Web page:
Get to Know Renee Powell, a Leading Lady in Golf

Renee Powell, who owns and runs Clearview Golf Club in East Canton, Ohio, is not your everyday golf pro, as evidenced by the honorary doctorate (one of two she’s been awarded) sticking out from behind the big-screen TV on the wall of the pro shop. There’s also a plaque naming her one of Golf Digest’s Top 50 Women Teachers and an award from the PGA as the 2003 First Lady of Golf. And it doesn’t take much researching to learn that Powell was the second African-American woman to play on the LPGA Tour.

Her golf course is different, as well. It was built in 1946 by her father, Bill—the first African-American to own and operate a course in the U.S.—who returned from serving in World War II only to be turned away from local courses. He carved Clearview by hand from an old dairy farm and opened it to all; in 2001 it was named a National Historic Site for “putting the fair in fairway.”

Yet Renee Powell doesn’t speak in the negative. Instead, she’s a proud and optimistic ambassador for diversity in golf.

At Clearview, she goes out of her way to make everyone comfortable, interrupting an interview to greet golfers, black and white, young and more seasoned, including 75-year-old Ted Thomas, who’s been playing the course for 40 years. She tells an 8-year-old boy to work on his putting because his lesson with her will be slightly delayed. Then she smiles as the boy’s mother talks about how she was terrified to pick up a golf club until one of Powell’s programs aimed at women changed everything.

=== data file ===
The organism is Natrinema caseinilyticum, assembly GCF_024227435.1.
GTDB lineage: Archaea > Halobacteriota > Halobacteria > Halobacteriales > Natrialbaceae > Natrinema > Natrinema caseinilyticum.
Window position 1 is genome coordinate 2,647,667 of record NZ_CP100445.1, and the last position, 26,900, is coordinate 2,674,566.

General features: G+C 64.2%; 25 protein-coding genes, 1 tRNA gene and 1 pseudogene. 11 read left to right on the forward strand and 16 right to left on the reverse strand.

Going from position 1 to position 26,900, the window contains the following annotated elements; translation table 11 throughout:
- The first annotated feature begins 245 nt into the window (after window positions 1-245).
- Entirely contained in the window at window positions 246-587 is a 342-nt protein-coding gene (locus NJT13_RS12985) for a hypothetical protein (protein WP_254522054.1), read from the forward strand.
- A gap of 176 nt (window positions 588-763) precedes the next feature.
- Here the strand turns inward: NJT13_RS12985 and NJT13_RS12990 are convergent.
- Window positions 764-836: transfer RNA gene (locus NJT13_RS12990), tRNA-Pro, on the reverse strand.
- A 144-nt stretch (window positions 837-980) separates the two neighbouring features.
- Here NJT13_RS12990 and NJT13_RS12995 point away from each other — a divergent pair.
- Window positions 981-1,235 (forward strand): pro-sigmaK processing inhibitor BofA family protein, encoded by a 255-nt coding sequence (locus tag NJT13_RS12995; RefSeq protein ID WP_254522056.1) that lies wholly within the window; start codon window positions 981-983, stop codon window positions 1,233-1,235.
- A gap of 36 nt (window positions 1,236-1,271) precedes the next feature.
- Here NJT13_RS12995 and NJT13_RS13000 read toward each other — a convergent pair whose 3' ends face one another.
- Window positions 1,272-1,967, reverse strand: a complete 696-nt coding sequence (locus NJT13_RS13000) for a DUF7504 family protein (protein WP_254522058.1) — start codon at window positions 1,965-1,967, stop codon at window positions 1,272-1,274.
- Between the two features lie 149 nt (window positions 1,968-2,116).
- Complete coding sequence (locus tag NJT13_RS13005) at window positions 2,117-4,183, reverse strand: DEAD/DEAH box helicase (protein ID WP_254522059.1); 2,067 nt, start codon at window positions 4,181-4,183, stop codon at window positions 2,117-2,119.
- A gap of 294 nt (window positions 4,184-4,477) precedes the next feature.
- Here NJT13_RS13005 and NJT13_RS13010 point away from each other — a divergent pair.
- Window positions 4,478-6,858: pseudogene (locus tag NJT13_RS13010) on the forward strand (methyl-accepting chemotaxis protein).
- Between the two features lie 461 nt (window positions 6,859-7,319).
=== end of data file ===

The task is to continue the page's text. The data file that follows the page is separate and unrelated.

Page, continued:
The 71-year-old Powell shows no signs of slowing down. From coaching and organizing tournaments to serving on boards including the Pro Football Hall of Fame and Women’s Golf Journal, her energy seems boundless.

“If you’re going to do something right, or be more than average, you have to apply yourself,” she says, recalling her childhood regimen of hitting 500 to 1,000 golf balls every day.

Two years ago, Powell, Queen Elizabeth’s daughter Princess Anne, and five others became the first women granted membership into the Royal and Ancient Golf Club of St. Andrews, ending 260 years of male exclusivity. It was one of her proudest moments, a validation after a competitive career that brought threatening letters, racial slurs, and exclusion from the hotels, restaurants, and pro-am events enjoyed by other players.

The LPGA was founded in 1950, but it wasn’t until 1964 that Althea Gibson broke the tour’s color barrier. Since then, the LPGA has had only seven other African-American players, including Powell.

“Yeah, that’s sort of mind-boggling,” she says. “Most people don’t realize there hasn’t been much change in 67 years.”

She steers the conversation to other subjects, including a golf program she runs for women veterans in Northern Ohio. Powell launched it six years ago as a way of combining recreation and therapy for these women. It’s the only program of its kind, and it’s free.

Continuing to stress the positive, Powell says that women and minorities will be major contributors to the future growth of golf.

“In a game with decreasing numbers, we have to look at areas where there’s a lot of potential. Young people may be the long-range goal, but short-range goals are adults who have never played or are now getting back into the game,” she says. “Remember: Golf is the game you can play for a lifetime.”